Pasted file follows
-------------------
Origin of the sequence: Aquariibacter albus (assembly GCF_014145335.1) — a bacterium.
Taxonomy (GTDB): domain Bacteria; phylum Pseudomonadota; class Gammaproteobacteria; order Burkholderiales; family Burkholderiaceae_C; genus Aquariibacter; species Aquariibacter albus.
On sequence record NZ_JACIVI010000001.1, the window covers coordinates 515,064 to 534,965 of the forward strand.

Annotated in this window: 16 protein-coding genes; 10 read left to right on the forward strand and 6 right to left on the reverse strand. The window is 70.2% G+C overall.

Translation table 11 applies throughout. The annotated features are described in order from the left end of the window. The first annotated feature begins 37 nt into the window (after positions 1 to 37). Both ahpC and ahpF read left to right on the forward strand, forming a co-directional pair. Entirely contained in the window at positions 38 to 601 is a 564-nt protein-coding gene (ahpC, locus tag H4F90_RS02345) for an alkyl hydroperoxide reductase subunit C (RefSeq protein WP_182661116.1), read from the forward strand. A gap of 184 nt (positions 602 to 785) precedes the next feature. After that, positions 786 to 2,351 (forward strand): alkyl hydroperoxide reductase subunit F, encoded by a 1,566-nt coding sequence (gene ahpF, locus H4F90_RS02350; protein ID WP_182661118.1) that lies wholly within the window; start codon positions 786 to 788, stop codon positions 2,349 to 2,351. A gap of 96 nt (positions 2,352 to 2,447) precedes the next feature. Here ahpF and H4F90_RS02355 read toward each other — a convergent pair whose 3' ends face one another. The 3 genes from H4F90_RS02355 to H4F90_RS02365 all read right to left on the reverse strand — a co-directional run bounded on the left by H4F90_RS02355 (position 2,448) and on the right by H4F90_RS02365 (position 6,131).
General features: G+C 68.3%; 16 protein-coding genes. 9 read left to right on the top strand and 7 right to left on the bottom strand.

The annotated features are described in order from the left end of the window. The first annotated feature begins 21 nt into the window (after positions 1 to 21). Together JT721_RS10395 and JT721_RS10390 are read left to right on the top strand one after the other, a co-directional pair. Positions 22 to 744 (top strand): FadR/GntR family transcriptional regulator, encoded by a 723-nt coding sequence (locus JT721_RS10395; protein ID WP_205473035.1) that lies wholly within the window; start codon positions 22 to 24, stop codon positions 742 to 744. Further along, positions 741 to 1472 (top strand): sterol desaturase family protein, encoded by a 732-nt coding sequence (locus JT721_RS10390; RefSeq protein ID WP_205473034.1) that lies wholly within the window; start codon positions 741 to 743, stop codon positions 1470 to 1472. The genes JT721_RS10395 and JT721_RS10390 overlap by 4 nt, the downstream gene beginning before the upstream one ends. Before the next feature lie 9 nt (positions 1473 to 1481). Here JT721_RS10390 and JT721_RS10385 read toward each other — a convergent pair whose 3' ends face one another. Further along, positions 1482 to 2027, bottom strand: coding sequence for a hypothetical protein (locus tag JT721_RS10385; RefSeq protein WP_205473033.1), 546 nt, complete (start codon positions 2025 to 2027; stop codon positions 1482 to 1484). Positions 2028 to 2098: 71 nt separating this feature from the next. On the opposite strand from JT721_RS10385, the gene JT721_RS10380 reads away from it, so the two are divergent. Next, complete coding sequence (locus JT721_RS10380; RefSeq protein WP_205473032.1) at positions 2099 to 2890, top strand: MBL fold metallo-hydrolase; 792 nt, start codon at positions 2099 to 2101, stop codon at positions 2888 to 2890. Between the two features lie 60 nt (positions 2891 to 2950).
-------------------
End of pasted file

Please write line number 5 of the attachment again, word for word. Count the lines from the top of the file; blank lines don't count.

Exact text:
Translation table 11 applies throughout. The annotated features are described in order from the left end of the window. The first annotated feature begins 37 nt into the window (after positions 1 to 37). Both ahpC and ahpF read left to right on the forward strand, forming a co-directional pair. Entirely contained in the window at positions 38 to 601 is a 564-nt protein-coding gene (ahpC, locus tag H4F90_RS02345) for an alkyl hydroperoxide reductase subunit C (RefSeq protein WP_182661116.1), read from the forward strand. A gap of 184 nt (positions 602 to 785) precedes the next feature. After that, positions 786 to 2,351 (forward strand): alkyl hydroperoxide reductase subunit F, encoded by a 1,566-nt coding sequence (gene ahpF, locus H4F90_RS02350; protein ID WP_182661118.1) that lies wholly within the window; start codon positions 786 to 788, stop codon positions 2,349 to 2,351. A gap of 96 nt (positions 2,352 to 2,447) precedes the next feature. Here ahpF and H4F90_RS02355 read toward each other — a convergent pair whose 3' ends face one another. The 3 genes from H4F90_RS02355 to H4F90_RS02365 all read right to left on the reverse strand — a co-directional run bounded on the left by H4F90_RS02355 (position 2,448) and on the right by H4F90_RS02365 (position 6,131).